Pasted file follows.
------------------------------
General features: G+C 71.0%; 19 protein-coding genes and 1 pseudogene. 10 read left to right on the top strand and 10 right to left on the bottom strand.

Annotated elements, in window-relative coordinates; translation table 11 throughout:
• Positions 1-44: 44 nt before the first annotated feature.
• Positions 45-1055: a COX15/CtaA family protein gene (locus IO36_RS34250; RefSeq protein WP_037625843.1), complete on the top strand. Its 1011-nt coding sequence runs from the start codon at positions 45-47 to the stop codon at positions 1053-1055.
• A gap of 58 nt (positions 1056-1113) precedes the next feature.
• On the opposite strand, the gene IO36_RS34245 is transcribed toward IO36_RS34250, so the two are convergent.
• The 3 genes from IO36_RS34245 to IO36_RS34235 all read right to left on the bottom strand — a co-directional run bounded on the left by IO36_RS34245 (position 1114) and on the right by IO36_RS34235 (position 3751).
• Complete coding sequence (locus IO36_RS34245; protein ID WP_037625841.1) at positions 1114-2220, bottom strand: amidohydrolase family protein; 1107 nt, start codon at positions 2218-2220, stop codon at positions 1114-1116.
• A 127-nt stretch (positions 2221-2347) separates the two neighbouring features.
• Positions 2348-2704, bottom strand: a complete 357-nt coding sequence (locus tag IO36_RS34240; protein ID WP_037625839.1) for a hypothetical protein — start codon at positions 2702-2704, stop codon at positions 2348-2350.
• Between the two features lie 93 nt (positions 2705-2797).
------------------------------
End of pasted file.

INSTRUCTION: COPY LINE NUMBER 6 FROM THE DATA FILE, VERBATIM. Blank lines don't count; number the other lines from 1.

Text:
• On the opposite strand, the gene IO36_RS34245 is transcribed toward IO36_RS34250, so the two are convergent.